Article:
Abstract 13691: Extracorporeal Cardiopulmonary Resuscitation for Nonshockable Rhythms
Introduction: In cardiac arrest patients, patients with shockable rhythms have more favorable outcomes than those with non-shockable rhythms. Recently, alternative cardiopulmonary resuscitation (CPR) using extracorporeal membrane oxygenation (ECMO) has shown the potential to improve the outcomes of patients who are unresponsive to conventional CPR.
Hypothesis: We assessed the hypothesis that initial shockable rhythms are associated with improved outcomes in extracorporeal CPR (ECPR) using ECMO.
Methods: Patients who were treated with ECPR were enrolled in this study. Patients were divided into 2 groups according to the whether the initial recorded rhythms were shockable (shockable group) or not (nonshockable group). Baseline characteristics and 90-day survival were assessed. We constructed 90-day survival curves using the Kaplan-Meier method. A P < 0.05 was defined as statistically significant.
Results: The study patients in the shockable and nonshockable groups were similar in terms of age, witnessed to arrest, bystander initiated CPR, collapse to CPR, collapse to initiation of ECMO. Patients in the shockable group were more likely than those in the nonshockable group to undergo immediate coronary angiography (91% vs. 66%, P < 0.001), subsequent coronary revascularization (55% vs. 37%, P = 0.02), and targeted temperature management (56% vs. 49%, P = 0.37). The rates of return of spontaneous heart-beat (88% vs. 91%, P = 0.58) and weaning from ECMO (48% vs. 40%, P = 0.25) were similar between groups. The 90-day survival curves are shown in the figure. Cox proportional hazard regression suggested that the initial shockable rhythm was not an independent predictors of 90-day survival.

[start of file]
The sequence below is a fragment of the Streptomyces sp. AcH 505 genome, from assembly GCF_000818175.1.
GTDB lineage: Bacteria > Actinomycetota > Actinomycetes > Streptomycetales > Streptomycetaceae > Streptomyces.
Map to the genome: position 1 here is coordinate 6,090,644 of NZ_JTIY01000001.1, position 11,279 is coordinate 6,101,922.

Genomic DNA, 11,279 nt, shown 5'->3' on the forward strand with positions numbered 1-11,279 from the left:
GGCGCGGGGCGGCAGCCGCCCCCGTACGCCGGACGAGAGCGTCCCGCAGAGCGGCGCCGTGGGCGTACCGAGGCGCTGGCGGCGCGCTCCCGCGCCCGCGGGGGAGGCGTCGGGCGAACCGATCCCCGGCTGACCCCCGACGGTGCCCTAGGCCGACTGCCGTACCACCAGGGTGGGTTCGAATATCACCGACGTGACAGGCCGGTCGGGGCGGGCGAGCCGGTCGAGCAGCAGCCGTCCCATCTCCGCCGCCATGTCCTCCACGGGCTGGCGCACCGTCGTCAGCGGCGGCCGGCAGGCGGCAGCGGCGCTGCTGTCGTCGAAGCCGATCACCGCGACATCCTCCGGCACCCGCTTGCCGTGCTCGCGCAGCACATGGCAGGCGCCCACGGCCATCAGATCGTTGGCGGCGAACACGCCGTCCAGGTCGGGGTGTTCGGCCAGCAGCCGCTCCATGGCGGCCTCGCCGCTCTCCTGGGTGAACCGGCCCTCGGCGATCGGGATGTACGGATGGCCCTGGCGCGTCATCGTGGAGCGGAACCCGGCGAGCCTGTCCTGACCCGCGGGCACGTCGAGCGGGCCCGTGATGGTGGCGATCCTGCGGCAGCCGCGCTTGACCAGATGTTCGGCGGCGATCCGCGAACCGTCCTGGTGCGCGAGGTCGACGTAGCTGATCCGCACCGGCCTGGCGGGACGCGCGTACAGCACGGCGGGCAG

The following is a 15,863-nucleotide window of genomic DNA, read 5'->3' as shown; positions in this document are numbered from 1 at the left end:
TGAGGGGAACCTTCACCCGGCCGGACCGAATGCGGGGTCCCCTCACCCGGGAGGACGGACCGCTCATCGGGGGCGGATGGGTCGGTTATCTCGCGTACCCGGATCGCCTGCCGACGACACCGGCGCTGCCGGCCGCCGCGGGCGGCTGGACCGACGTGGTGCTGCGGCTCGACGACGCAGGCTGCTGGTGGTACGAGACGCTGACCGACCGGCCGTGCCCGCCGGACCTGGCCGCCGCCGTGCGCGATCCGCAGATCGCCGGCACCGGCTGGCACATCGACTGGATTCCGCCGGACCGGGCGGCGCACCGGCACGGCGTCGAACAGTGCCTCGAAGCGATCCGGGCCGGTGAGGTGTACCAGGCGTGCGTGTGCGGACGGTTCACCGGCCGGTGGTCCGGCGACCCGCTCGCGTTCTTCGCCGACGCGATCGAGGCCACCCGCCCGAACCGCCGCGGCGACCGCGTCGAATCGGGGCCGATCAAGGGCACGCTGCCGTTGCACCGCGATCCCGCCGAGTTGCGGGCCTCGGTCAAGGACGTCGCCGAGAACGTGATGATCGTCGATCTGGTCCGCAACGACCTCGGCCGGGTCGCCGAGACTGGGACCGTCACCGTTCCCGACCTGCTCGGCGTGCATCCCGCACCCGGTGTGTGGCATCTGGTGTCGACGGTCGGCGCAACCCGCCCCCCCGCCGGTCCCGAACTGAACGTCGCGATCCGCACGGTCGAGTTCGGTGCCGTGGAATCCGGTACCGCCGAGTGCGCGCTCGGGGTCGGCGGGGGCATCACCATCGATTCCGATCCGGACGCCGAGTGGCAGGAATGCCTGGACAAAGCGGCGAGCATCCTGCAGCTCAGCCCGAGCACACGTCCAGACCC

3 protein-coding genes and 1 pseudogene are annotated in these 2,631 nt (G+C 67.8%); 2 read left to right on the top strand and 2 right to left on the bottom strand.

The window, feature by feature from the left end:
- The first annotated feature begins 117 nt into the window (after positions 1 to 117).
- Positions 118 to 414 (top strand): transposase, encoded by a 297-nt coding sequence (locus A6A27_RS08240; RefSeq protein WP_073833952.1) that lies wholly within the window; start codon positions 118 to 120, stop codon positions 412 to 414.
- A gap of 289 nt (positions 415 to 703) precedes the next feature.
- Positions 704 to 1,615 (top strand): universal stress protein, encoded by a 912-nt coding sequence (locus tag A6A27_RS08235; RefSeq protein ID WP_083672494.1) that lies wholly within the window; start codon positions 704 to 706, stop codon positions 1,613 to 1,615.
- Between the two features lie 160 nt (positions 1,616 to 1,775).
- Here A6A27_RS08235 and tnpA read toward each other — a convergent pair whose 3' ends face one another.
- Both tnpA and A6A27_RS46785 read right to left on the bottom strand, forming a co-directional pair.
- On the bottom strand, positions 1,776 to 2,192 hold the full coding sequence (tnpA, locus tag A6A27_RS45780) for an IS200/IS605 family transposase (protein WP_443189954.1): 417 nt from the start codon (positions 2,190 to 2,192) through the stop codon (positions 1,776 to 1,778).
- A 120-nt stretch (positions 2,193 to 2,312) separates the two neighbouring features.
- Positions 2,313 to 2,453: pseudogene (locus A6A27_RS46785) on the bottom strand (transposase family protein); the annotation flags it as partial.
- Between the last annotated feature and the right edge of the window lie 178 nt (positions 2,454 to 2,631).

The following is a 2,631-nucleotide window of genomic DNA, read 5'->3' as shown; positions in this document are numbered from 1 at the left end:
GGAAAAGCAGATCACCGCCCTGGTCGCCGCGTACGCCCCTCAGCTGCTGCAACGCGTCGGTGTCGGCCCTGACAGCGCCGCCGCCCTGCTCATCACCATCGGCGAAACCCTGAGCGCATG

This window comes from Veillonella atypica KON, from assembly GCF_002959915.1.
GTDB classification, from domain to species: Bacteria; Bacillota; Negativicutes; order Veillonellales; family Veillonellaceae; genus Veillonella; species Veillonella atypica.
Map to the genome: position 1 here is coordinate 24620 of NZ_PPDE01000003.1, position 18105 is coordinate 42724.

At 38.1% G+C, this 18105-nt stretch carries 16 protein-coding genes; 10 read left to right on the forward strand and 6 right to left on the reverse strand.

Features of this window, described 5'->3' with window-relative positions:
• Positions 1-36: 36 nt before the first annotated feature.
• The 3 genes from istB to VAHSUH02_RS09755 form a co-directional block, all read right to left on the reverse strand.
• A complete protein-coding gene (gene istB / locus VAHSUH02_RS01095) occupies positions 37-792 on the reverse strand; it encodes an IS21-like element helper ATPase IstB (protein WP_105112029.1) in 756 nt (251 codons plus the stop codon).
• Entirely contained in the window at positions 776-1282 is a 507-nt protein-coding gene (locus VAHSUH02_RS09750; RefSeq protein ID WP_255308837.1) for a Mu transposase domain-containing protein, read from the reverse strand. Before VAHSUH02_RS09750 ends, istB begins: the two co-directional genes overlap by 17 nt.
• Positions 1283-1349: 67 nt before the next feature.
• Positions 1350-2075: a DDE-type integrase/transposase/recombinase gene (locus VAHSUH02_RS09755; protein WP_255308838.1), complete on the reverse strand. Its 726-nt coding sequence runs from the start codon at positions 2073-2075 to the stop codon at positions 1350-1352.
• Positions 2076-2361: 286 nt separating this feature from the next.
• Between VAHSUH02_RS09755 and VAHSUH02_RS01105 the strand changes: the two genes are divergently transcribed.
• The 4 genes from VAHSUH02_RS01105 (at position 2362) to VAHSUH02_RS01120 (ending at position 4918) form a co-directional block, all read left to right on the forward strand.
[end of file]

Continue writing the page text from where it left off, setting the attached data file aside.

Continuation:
Conclusions: Unlike in conventional CPR, the initial nonshockable rhythm is not necessarily associated with an adverse outcome. However, none of the patients with an initial asystole rhythm survived up to 90 days.
Author Disclosures: E. Kagawa: None. K. Dote: None. M. Kato: None. S. Sasaki: None. Y. Kihara: None.
- © 2015 by American Heart Association, Inc.